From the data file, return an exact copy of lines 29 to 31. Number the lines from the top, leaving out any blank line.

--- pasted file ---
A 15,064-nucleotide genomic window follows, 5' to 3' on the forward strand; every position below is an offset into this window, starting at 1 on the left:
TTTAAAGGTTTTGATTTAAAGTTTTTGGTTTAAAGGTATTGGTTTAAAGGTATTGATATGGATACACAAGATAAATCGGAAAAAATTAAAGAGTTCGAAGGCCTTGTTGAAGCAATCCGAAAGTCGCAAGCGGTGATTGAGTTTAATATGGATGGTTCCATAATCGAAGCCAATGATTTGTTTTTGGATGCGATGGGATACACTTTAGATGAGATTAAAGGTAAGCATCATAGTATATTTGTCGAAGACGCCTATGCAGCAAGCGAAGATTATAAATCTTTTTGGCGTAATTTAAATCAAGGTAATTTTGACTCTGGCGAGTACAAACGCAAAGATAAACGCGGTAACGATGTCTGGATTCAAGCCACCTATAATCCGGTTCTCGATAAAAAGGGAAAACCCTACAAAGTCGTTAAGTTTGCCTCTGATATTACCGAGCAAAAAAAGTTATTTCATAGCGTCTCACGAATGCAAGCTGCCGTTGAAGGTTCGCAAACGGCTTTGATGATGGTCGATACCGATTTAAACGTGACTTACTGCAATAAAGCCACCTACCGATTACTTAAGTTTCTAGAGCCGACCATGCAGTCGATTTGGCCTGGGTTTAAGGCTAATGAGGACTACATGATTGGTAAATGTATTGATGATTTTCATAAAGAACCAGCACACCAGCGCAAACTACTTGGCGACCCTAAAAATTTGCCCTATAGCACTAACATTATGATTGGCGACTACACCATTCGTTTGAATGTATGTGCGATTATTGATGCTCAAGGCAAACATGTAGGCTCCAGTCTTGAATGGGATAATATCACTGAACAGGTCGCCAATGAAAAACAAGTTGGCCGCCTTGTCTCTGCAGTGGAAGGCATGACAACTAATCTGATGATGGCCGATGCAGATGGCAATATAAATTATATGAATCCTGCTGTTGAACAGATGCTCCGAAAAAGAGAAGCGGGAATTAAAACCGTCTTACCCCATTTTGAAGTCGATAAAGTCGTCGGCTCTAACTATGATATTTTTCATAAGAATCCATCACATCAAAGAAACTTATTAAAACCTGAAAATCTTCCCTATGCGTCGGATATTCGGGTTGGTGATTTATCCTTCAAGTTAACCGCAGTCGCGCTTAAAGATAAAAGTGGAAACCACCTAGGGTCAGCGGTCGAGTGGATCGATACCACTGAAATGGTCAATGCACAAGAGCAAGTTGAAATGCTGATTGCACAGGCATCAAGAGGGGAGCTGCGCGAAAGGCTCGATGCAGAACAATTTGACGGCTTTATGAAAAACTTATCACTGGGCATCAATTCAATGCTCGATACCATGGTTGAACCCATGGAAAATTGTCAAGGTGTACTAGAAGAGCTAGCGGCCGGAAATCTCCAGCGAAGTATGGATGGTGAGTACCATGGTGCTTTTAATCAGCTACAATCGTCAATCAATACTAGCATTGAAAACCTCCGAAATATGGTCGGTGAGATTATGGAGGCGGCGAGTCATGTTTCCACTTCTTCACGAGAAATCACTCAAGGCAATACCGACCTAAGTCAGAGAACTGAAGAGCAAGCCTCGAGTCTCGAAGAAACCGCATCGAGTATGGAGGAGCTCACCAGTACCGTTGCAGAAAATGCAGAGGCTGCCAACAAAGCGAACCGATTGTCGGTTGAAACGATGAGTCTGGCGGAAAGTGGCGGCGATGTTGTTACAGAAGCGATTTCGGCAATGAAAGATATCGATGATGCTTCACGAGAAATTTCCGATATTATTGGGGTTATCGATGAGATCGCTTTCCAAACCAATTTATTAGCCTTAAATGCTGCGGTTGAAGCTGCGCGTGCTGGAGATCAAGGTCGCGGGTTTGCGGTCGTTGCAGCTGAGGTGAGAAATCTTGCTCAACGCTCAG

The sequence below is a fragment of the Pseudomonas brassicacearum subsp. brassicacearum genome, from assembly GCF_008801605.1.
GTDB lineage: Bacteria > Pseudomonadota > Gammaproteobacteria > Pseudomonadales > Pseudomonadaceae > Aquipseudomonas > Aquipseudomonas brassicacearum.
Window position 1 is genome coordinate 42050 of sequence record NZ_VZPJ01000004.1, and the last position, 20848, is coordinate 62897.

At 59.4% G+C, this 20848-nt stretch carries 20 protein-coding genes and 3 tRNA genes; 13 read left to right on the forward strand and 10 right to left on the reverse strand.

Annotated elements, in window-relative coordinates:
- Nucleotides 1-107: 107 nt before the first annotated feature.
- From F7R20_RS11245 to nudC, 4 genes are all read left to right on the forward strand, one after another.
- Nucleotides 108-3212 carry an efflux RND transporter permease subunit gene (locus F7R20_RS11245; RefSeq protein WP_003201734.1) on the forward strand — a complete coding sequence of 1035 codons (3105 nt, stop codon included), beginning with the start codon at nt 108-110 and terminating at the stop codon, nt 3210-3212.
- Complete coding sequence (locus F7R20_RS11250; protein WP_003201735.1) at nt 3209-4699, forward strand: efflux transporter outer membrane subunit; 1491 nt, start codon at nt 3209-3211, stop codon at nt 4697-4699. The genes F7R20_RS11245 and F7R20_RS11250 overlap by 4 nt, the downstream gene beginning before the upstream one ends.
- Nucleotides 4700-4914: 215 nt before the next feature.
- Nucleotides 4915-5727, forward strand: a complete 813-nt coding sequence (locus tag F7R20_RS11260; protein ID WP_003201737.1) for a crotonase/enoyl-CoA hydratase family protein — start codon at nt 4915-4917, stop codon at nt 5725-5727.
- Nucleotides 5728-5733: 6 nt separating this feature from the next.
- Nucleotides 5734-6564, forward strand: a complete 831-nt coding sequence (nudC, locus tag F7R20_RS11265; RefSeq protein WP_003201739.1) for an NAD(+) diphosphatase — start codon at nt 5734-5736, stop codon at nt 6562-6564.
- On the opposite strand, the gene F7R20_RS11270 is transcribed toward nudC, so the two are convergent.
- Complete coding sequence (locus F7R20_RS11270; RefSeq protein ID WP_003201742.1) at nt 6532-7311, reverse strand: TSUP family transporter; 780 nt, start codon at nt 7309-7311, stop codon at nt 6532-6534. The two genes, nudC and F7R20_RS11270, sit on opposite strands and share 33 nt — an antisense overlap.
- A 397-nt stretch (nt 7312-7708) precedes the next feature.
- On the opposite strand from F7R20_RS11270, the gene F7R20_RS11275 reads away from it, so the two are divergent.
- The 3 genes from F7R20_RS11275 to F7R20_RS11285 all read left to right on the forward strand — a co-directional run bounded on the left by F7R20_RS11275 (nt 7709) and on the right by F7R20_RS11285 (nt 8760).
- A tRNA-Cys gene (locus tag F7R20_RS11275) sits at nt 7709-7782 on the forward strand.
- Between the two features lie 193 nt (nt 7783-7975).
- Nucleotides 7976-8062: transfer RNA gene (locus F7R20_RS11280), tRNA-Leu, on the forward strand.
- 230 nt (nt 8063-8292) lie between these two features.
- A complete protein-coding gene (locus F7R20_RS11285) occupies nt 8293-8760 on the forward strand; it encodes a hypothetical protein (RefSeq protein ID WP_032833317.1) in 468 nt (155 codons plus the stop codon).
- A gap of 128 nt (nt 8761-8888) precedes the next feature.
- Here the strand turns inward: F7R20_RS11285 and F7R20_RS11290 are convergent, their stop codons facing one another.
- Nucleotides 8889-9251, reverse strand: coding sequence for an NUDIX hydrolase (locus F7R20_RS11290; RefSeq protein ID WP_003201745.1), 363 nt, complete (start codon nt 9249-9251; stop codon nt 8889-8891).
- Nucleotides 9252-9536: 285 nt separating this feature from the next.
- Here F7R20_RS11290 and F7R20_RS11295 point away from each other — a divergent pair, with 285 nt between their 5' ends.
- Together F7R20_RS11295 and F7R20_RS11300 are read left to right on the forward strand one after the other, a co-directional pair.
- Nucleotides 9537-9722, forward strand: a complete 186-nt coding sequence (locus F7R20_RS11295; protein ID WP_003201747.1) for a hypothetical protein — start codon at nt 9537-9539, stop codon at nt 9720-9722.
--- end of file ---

- Nucleotides 9252-9536: 285 nt separating this feature from the next.
- Here F7R20_RS11290 and F7R20_RS11295 point away from each other — a divergent pair, with 285 nt between their 5' ends.
- Together F7R20_RS11295 and F7R20_RS11300 are read left to right on the forward strand one after the other, a co-directional pair.